Pick up and dispose of sweet gum ball seeds. Some people place them around hostas to discourage slugs from eating their leaves.

Even though spring officially began in March, the month of April normally starts the gardening season for us here in Central Illinois.

Soil temperatures continue to rise, even though we may still have light frosts until about April 20 (on average). If soil conditions permit, you can plant peas, radish, onion sets, asparagus crowns, rhubarb plants, spinach, turnips, carrots, beets and other frost-tolerant vegetables. However you need to wait until the last week of April to the first week of May to plant tender vegetables such as snap beans, sweet corn and tomato plants.

Meanwhile, Mother Nature continues to brighten our landscape with blooming flowers on red bud trees, flowering crab trees, dogwoods, tulips and more. The Saucer Magnolia trees were really pretty this year, but most are done blooming by now. Most forsythia bushes have finished blooming which means it is a good time to prune them.

Now is the time to:

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  • If you have not yet applied crabgrass prevention products to your lawn, it is time to make that application. Crabgrass normally germinates when the soil temperature reaches 60 degrees. One hint to remind you is when you notice the flowers of forsythia falling off, it is time. Remember, once you apply one of these products; do not plan to do any reseeding of bluegrass because it will not germinate.
  • Divide perennials that show signs of reduced flowering, loss of vigor or centers dying out.
  • When dividing chrysanthemums, dig the entire clump, discard the center and divide remaining clumps. Plant divisions 12 inches apart.
  • Wait until late summer to early fall to divide poppy, iris and peony.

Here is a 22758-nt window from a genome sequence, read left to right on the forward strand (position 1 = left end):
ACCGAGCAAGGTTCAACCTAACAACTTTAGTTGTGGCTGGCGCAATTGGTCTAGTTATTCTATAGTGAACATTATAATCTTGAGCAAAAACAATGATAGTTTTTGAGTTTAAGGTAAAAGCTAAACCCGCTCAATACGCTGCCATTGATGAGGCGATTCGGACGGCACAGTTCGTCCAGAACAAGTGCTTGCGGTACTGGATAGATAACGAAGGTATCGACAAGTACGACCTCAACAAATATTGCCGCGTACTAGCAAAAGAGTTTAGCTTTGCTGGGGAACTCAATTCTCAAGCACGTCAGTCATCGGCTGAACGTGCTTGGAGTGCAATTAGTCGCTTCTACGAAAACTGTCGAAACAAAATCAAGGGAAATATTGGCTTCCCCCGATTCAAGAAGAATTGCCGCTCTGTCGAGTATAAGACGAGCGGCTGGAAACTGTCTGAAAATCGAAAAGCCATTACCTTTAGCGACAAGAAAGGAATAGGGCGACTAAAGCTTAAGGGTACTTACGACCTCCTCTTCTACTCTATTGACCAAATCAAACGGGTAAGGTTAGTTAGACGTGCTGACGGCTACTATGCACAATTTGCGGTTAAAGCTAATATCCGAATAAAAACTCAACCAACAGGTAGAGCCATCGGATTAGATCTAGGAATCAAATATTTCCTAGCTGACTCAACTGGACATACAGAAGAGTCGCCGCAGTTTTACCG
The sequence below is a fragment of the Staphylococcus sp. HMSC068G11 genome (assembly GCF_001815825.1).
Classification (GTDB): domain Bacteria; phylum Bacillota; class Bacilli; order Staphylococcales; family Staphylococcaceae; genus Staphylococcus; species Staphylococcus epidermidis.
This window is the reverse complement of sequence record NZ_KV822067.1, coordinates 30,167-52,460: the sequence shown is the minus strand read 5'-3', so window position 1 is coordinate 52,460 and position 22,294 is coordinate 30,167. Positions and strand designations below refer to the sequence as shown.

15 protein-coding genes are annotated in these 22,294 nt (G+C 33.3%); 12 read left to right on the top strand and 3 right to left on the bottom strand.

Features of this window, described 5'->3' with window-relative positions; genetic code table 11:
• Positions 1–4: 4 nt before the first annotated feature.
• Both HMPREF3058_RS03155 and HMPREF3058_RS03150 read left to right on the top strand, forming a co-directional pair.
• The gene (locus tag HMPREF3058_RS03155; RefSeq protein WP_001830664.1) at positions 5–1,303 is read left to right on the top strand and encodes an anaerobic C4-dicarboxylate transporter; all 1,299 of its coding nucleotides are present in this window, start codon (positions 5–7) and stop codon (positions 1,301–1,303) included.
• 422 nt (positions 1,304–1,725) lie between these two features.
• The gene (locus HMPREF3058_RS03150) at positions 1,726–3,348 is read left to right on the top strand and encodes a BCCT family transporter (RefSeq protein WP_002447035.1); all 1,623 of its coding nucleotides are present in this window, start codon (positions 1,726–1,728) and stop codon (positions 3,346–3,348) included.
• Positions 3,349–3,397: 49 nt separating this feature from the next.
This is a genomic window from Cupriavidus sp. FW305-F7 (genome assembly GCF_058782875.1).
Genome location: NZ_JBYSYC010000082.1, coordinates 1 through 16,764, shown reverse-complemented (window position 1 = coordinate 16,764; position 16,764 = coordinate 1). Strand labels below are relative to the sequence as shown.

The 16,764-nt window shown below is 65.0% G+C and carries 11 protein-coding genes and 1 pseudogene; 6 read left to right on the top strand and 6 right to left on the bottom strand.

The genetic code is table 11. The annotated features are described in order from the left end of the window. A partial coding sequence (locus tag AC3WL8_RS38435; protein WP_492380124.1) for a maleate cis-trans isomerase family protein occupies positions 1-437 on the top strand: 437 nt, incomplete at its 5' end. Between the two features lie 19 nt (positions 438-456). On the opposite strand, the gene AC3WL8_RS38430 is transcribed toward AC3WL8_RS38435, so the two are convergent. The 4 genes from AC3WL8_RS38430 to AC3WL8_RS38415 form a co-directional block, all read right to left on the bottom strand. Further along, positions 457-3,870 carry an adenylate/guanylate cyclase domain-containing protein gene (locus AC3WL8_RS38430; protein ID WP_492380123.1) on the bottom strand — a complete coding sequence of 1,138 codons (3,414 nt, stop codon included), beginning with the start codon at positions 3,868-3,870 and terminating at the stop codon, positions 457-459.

• Apply fertilizer to rose bushes after you prune them.
  • Pick up and dispose of sweet gum ball seeds. Some people place them around hostas to discourage slugs from eating their leaves. If you can find other uses of these seeds, you could become rich and famous.
  • Reseed bare spots in your lawn. Gently cover seed and keep moist for at least three weeks until it germinates and grows. Shady areas are more difficult to reseed. Use grass seed specifically designed for shade. Most contain creeping red fescue and perennial ryegrass mixtures.
  • Visit garden centers or nurseries and check out their trees, shrubs and fruit trees. All may be planted this time of year. Shrubs and trees best planted in the spring include: Dogwood, Rose of Sharon, black gum, redbud, magnolia, tulip poplar, birch, ginkgo, hawthorn, hickory and most oak.
  • Fertilize fruit trees and brambles.
  • Plant strawberries and pinch off first year flowers to develop strong roots.
  • Scatter Shirley poppy seeds in flower borders. Do not cover seeds. These plants grow rapidly and provide colorful flowers in early summer.
  • Cover ends of house gutters to keep starlings from making nests in them.
  • This is nest making time for many birds. One of my friends always has some swallows make a nest on the sill right above their front door. They are messy, but they don’t have the heart to remove the nests.

Bird nest of the week

My wife had about 10 letters to be picked up by the mailman, so she propped open the mailbox door with the letters. I checked the mailbox a few hours later, the letters were gone, but the mailbox was full of nesting material. From now on, we must remember to keep the door closed.

If you have any strange places where birds nest, send me a note or photo to jmatherly@herald-review.com.

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Stuart Hawbaker can be reached at jmatherly@herald-review.com.


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